In this book, noted historian Edward D. Beechert chronicles the history of Honolulu Harbor from the late 1700 to its present day dynamics.
Ancient Honolulu Harbor—the harbor of Kou—was a small collection of houses that formed an insignificant fishing village in the Hawaiian Islands. Discovered in 1792 by Captain William Brown, some fourteen years after Captain James Cook sailed by the difficult entrance, the harbor was a protected anchorage that could be entered only to secure necessity items, such as provisions and water. In 1825 the first "improvement" to the harbor was made when an abandoned hulk was towed in and sunk to become the first wharf. Shortly thereafter, regulations governing the use of the harbor were issued. From that time on, Honolulu Harbor was in operation.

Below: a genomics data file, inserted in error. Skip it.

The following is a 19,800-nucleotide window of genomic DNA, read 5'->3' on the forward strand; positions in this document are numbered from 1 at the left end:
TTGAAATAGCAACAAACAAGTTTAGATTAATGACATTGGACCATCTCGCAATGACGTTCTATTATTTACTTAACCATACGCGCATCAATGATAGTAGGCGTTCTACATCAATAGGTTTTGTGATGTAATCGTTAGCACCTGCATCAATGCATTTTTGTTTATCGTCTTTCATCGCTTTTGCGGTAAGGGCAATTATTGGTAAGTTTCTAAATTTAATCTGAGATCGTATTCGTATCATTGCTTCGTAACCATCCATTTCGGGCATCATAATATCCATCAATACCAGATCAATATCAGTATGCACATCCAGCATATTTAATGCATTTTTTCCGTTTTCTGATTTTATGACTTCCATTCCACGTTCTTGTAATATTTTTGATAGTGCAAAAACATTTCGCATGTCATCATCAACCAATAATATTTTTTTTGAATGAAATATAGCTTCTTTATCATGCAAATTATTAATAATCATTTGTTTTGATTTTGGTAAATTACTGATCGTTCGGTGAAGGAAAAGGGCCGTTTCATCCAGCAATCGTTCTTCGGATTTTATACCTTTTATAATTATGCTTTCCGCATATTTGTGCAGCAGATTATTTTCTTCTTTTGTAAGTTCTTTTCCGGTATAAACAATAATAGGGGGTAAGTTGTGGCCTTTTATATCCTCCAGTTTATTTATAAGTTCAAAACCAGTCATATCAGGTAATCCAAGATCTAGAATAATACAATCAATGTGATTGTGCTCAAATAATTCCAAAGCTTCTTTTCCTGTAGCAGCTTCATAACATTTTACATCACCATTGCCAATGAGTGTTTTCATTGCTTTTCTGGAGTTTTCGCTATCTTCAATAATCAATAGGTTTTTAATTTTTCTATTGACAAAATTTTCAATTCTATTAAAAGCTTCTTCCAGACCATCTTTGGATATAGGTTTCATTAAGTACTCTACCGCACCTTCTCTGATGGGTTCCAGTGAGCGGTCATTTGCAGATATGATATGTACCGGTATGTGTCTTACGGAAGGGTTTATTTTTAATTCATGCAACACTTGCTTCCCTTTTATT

This meager beginning did not reflect the singular importance of Honolulu as the only deepwater port in the vast area of the mid-Pacific. Besides being a supply point and a repair and maintenance center, Honolulu offered a large population of islanders from which to recruit seamen. No other port in the Pacific could rival its advantages. These circumstances have helped to transform the tiny village of Honolulu in ancient days into a major maritime center, as well as the political focus of the succeeding regimes of the Hawaiian Islands. Today Honolulu is a major tourist attraction, the state capital, the center of Pacific commerce, and home to one of the world's largest military bases.
Professor of History Emeritus at the University of Hawaii, Edward D. Beechert previously taught at Sacramento State University and Saint Mary's College of California. He has published numerous articles in economic history and labor history and is the author of Working in Hawaii: A Labor History and coeditor of Patterns of Resistance: Plantation Labor.